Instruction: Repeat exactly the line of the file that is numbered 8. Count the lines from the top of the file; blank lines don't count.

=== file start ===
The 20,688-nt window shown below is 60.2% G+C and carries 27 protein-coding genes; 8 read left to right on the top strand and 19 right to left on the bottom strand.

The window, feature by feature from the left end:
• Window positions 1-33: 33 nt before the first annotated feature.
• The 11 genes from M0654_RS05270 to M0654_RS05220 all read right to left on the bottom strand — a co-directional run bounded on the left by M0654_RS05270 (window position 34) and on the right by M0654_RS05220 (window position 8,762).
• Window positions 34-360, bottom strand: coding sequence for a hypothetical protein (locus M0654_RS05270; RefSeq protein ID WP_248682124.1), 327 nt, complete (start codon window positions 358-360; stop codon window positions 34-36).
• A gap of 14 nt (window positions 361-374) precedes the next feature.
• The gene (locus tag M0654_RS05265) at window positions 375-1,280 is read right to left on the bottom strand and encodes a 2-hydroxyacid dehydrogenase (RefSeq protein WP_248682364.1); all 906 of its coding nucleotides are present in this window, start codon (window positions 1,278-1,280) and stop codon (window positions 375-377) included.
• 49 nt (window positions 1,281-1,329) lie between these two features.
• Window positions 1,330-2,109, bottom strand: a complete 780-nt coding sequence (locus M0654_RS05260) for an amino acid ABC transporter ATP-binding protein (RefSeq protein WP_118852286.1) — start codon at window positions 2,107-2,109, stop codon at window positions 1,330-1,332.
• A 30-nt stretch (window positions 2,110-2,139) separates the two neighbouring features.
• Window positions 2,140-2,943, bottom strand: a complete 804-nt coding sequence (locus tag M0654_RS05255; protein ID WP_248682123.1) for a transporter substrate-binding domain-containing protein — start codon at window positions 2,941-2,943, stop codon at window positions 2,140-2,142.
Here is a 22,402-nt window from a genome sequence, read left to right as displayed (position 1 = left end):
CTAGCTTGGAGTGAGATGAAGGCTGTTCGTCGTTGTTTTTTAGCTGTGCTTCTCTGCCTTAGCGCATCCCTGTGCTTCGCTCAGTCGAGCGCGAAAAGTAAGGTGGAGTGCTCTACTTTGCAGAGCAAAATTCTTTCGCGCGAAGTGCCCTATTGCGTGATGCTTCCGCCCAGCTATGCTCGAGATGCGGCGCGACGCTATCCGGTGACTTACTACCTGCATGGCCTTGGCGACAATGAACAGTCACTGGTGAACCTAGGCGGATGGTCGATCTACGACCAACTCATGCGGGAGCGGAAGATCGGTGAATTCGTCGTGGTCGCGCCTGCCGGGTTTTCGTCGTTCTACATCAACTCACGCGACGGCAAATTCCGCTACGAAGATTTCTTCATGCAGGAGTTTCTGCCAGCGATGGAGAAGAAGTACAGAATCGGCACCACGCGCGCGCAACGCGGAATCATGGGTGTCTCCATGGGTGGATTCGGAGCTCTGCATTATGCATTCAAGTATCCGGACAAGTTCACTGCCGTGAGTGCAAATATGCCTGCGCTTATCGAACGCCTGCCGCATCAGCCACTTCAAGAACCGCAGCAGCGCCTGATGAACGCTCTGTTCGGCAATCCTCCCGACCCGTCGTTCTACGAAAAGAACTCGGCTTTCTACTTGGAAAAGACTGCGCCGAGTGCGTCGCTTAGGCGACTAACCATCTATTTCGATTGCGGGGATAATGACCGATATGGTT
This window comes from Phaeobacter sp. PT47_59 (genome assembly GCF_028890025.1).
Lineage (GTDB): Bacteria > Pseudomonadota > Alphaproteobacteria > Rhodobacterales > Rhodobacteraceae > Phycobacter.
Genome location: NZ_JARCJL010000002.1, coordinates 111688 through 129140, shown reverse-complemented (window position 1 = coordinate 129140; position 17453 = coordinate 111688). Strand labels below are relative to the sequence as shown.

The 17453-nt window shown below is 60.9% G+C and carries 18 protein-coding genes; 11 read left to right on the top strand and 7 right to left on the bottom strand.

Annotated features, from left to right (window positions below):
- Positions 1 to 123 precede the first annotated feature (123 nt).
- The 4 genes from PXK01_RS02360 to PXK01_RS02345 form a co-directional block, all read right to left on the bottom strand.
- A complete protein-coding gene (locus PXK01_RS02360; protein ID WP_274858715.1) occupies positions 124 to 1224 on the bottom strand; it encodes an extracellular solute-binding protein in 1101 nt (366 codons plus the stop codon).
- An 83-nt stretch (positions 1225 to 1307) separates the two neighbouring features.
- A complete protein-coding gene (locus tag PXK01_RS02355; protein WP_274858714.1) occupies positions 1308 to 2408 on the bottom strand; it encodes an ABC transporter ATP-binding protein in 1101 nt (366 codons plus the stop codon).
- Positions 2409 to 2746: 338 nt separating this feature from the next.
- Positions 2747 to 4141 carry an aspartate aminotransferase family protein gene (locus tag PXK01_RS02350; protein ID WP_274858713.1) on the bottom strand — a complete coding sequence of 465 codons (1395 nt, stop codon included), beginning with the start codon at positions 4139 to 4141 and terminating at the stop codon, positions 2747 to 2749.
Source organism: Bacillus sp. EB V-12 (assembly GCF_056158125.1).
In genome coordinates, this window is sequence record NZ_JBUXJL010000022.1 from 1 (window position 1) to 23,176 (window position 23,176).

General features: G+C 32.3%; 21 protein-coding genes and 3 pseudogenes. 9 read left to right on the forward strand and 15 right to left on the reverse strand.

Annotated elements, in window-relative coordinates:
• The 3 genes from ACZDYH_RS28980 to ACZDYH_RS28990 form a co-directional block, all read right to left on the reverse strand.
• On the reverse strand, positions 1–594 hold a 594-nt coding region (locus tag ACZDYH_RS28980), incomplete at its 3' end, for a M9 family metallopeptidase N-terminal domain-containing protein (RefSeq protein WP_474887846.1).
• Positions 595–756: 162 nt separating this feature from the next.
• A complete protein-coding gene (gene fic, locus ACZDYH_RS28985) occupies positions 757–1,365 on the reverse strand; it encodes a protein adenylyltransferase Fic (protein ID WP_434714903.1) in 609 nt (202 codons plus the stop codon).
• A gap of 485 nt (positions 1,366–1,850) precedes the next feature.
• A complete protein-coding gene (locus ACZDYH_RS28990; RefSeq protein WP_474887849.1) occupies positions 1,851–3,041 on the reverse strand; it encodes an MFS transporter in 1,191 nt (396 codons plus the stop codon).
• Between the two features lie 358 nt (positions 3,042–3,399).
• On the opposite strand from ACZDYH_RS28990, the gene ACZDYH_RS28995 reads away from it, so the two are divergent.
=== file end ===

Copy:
• 49 nt (window positions 1,281-1,329) lie between these two features.